Cancer stem cells and microenvironment in prostate cancer progression.

Journal: 
Horm Cancer
Publication Year: 
2010
Authors: 
Chun-Peng Liao , Helty Adisetiyo , Mengmeng Liang , Pradip Roy-Burman
Public Summary: 
The results suggested that the cancer associated fibroblasts in the prostate tumor microenvironment can contribute to the biologic properties of the CSCs and by this account may play a major role in prostate tumorigenesis and progression. Thus, it would be important now to identify the paracrine and/or juxtacrine factors that are responsible for the stimulation of the cancer stem cells.
Scientific Abstract: 
For a study of interactions between the cancer-associated fibroblasts (CAFs) and the putative prostate cancer stem cells (CSCs), we used a conditional Pten deletion mouse model of prostatic adenocarcinoma to isolate both CAF cultures and CSC-enriched cell fractions from the primary tumors. The CSC subpopulation exhibited a collective phenotype of Lin(-)/SCA-1(hi)/CD49f(hi)/p63 ( hi )/CK5 ( hi )/AR ( lo )/CK18 ( lo )/Survivin ( hi )/Runx2 ( hi ) and contained cells with the ability to both self-renew and differentiate into basal and luminal cells in vitro. The spheroids generated from the CSC-enriched subpopulation mimicked the glandular structures that could be produced from a similarly isolated cell fraction from the normal mouse prostate. The efficiency of spheroid formation was found to be influenced differentially by the nature of the fibroblasts that were co-cultured in the 3-D system. The growth and differentiation properties of the CSCs were significantly more enhanced by factors released from CAFs relative to normal prostate fibroblasts (NPFs). Additionally, increased commitment to differentiation to the luminal cell lineage was noted when CAFs were present. When CSCs admixed with either CAFs or NPFs were examined for formation of prostatic glandular structures in renal grafts in vivo, the lesions formed were generally more in numbers in the presence of CAFs than NPFs. Furthermore, lesions formed with CAFs often displayed tumor-like complex histopathology and contained increased numbers of proliferating cells. Taken together, the results suggested that the CAFs in the prostate tumor microenvironment can contribute to the biologic properties of the CSCs and by this account may play a major role in prostate tumorigenesis and progression. Thus, it would be important now to identify the paracrine and/or juxtacrine factors that are responsible for the stimulation of the cancer stem cells.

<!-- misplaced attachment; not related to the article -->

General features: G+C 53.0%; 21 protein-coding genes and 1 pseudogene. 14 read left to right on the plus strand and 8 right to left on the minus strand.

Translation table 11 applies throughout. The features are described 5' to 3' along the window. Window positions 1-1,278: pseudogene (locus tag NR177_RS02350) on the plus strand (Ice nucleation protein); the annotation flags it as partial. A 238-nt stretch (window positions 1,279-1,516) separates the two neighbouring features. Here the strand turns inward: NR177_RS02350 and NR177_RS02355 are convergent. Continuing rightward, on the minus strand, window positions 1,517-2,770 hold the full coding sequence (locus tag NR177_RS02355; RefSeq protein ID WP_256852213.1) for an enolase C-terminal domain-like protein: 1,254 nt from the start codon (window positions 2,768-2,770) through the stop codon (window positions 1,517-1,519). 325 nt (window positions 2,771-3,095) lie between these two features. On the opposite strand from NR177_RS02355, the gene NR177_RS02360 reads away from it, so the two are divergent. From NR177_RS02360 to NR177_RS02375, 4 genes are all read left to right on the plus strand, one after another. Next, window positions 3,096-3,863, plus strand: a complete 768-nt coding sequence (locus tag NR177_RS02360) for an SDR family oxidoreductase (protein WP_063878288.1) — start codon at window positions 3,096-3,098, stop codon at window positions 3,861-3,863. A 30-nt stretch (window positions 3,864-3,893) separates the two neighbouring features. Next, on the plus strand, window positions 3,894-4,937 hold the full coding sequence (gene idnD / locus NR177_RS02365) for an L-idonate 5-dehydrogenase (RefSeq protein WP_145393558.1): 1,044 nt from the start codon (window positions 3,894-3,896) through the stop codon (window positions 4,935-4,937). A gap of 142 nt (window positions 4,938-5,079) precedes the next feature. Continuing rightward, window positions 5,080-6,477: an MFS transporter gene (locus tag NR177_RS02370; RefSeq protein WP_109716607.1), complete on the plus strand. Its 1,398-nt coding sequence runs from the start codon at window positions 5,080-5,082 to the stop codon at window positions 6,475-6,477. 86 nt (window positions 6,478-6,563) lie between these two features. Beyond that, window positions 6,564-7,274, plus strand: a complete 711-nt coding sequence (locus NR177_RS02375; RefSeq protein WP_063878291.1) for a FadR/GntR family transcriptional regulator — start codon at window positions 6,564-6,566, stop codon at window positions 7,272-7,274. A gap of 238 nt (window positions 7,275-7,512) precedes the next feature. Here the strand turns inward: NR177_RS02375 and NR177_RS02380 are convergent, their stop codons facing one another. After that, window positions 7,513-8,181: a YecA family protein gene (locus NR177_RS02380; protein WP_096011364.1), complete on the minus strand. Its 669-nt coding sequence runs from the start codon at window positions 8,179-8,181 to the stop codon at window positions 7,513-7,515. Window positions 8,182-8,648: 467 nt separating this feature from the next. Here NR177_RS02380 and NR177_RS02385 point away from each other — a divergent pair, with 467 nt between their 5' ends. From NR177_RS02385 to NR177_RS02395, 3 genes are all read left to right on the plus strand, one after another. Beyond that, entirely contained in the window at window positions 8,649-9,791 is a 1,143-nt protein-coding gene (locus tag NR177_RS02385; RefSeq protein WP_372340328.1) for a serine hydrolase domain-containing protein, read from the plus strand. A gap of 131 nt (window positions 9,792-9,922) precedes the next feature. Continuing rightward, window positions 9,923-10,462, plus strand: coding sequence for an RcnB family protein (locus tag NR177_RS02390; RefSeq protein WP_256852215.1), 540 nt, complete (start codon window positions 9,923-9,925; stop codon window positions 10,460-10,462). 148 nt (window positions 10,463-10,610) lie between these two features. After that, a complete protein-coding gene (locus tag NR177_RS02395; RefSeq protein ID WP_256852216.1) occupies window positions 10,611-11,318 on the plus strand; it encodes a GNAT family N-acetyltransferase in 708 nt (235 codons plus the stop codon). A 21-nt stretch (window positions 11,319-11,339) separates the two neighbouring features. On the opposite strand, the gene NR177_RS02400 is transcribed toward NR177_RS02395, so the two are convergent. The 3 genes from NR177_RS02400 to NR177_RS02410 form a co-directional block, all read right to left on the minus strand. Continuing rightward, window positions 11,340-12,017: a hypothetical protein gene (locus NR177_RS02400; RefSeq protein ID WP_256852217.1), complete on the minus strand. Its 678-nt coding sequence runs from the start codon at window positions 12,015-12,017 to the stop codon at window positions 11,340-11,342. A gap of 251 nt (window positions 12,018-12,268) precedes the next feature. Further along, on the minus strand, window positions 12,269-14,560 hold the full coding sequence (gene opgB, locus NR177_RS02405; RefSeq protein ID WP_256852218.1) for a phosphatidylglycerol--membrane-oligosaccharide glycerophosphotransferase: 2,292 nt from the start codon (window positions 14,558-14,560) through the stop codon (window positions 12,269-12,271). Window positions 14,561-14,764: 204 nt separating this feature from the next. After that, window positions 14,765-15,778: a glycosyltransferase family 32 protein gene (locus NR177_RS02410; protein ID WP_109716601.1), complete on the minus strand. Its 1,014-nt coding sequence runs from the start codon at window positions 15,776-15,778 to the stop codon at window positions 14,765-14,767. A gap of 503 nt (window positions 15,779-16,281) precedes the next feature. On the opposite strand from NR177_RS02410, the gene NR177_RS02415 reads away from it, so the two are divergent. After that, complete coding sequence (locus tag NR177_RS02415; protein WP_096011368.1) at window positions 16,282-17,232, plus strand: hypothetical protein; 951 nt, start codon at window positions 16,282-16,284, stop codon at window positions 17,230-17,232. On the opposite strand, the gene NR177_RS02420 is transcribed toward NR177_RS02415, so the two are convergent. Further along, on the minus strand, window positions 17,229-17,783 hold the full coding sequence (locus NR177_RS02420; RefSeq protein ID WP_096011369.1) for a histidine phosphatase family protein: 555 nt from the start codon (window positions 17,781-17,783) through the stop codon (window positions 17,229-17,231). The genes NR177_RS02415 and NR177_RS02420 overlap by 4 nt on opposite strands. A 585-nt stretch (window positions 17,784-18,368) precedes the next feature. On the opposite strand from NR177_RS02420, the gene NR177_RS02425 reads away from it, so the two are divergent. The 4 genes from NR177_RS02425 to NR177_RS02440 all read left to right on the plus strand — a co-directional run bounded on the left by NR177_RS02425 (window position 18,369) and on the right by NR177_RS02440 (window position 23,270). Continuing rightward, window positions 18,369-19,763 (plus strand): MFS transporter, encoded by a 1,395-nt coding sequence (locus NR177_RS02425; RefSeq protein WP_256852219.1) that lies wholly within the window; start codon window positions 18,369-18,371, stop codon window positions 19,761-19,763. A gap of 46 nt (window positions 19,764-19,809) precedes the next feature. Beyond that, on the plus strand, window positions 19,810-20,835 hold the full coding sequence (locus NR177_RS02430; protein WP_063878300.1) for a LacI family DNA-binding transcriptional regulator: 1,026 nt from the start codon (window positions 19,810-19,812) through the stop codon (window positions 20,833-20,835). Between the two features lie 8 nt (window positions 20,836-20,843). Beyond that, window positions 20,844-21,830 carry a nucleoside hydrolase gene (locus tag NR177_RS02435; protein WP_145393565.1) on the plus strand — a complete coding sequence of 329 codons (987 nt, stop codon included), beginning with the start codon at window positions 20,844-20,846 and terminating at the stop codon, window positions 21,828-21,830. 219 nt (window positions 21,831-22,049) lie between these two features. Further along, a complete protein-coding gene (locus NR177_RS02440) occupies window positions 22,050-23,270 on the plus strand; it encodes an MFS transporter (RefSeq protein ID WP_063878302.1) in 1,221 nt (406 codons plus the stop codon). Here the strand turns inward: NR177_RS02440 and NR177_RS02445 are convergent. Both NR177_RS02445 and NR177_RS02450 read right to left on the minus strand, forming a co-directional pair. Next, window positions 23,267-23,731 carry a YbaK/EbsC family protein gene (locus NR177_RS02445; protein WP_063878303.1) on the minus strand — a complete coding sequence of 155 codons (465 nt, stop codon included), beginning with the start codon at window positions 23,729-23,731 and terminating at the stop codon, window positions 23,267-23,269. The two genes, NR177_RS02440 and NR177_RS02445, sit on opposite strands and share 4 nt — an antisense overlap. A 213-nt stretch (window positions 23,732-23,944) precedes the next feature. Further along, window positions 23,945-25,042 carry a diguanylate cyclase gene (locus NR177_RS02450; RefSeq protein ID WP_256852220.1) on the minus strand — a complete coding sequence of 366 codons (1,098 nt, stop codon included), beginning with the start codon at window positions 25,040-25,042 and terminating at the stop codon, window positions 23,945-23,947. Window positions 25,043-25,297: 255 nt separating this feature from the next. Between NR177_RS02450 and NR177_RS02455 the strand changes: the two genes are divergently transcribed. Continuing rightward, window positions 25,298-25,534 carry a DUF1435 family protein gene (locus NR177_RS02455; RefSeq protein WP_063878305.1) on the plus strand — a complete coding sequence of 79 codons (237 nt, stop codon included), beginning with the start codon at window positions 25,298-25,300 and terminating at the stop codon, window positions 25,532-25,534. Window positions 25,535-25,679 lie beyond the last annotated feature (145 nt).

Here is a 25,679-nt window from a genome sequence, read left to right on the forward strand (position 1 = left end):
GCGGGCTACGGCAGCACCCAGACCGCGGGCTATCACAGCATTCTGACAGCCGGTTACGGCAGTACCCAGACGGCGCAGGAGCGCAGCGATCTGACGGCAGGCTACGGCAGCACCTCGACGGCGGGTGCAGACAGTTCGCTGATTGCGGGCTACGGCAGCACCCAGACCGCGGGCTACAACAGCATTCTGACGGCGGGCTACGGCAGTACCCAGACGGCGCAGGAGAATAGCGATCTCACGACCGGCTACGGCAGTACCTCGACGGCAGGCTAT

© 2013 California Institute for Regenerative Medicine